In any case, the ex­tent of the Court’s in­ter­ven­tion is ex­ag­ger­ated. A few judge­ments steal the head­lines, but the Court rarely rules against mem­ber states. In 2013, out of 909 ap­pli­ca­tions from the UK, only 13 were deemed a vi­o­la­tion, yet the To­ries claim the Court is se­ri­ously im­ping­ing on British sov­er­eignity. Propos­ing an in­de­pen­dent British human rights bill sug­gests human rights are not uni­ver­sal and can be ap­plied se­lec­tively. Ovey says British foot-drag­ging is harm­ful for every­one; “The Ukrain­ian pres­i­dent ba­si­cally said 'why should we bother en­forc­ing our judge­ments when some­one like the UK doesn’t?'”

How Does it Work?

Whereas na­tional courts apply fixed ju­di­cial frame­works; “guilty or not guilty”, the ECHR’s job is to probe and im­prove these na­tional frame­works; it’s more a ques­tion of “what is jus­tice?” It's the only way an in­di­vid­ual can chal­lenge a state. Since any­one can apply with no fee and no lawyer, the Court re­ceives 60, 000 ap­pli­ca­tions a year and has 99, 000 pend­ing. These fig­ures sound huge, but what do they look like?

In the cav­ernous mail room, an army of fil­ing cab­i­nets stand to at­ten­tion in neat rows. The ten ad­min­is­tra­tors here speak 28 lan­guages be­tween them and they deal with 1,600 let­ters a day. I de­scend an­other level to the bow­els of Eu­rope’s con­science. These bow­els are filled with valu­able trea­sure; 60 years of jus­tice. Jus­tice as an ideal may be un­quan­tifi­able, but in prac­tice it can be counted; as 5.2 km of archived doc­u­ments to be pre­cise. “That’s 36 times higher than the Stras­bourg cathe­dral,” says Eliza, who works in the archives.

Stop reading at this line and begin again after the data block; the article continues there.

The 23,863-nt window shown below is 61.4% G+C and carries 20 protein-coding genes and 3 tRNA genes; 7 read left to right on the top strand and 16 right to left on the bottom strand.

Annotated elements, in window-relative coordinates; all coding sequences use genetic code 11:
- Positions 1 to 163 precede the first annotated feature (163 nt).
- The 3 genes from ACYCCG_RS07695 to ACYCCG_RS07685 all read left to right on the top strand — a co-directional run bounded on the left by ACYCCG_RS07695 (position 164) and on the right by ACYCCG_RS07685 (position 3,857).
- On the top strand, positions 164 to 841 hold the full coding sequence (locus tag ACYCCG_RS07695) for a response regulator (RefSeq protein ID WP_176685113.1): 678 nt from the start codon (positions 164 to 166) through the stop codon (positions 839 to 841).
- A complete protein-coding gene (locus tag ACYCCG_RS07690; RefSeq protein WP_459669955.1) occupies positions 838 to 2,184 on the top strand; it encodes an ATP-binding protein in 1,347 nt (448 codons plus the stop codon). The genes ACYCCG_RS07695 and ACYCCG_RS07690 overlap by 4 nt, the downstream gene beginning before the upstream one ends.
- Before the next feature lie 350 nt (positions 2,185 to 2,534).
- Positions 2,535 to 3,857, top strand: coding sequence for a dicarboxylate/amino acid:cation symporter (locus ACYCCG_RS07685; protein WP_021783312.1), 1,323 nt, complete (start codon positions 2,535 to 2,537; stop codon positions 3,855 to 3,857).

Plu­ral­ity in Prac­tice

Out­side the Court, an en­camp­ment of pro­tes­tors liv­ing in tents sprawls along the bank of the river Ill. Clas­si­cal music drifts across the en­camp­ment. The pro­tes­tors are not ex­actly what I was ex­pect­ing. I meet Maimouna El Ma­zougui, a 73 year old Mo­roc­can. She al­leges that the French and Is­raeli gov­ern­ments col­luded to plant a chip in her brain to con­trol her re­motely, mak­ing her vi­brate and pre­vent­ing her from doing God’s work. She is sit­ting in her tent on a camp chair clutch­ing a lit­tle black radio. Crates of bot­tled water are stacked out­side her tent. She’s here for the long haul- years al­ready. “The planet is gov­erned by a global band of crim­i­nals, mur­der­ers and neo-Nazi Jews,” she tells me, “I’m wait­ing here for jus­tice.”

Later I meet Jonathan Simp­son, who shows me a long white scar on his neck, “The British se­cret ser­vices cut my throat,” he rages. He claims they have been wag­ing a cam­paign of ter­ror against him for decades. “I could write a whole book on den­tal abuse alone,” he tells me. “Look at that gum line. One set up after an­other. There was even a bogus den­tal prac­tice. The build­ing was ob­vi­ously hired for the pur­pose, no pa­tients, the min­i­mum of décor, ab­solutely off the scale.” An­other pro­tes­tor, Moustafa from Bul­garia, tells me he has trav­elled 48 hours on the bus to come here  and re­port a Japan­ese robot of Toy­ota make which killed his fam­ily with a laser. He un­zips his leather jacket to re­veal a tor­soe wrapped in plas­tic; home-made ar­mour.

Ev­i­dently some of these ap­pli­ca­tions will not be ac­cepted, but what mat­ters is they are al­lowed to apply. The Court treats every ap­pli­ca­tion with dig­nity and with­out pre­con­cep­tions. “I think it’s ac­tu­ally a very good sign,” says Iverna Mc­Gowan, Di­rec­tor of Pro­grams at Amnesty In­ter­na­tional, “the Court’s val­ues are based on a plu­ral­is­tic so­ci­ety, democ­racy, val­ues such as free­dom of ex­pres­sion. Who are we to judge prima facie if some­one has a valid case or not?"

This ar­ti­cle is part of a spe­cial se­ries de­voted to Stras­bourg. It's part of "EU-topia : Time To Vote", a pro­ject run by Cafébabel in part­ner­ship with the Hip­pocrène foun­da­tion, The Eu­ro­pean Com­mis­sion, the Min­istry of For­eign Af­faires and the EVENS foun­da­tion. The whole se­ries will soon be avail­able on the home­page.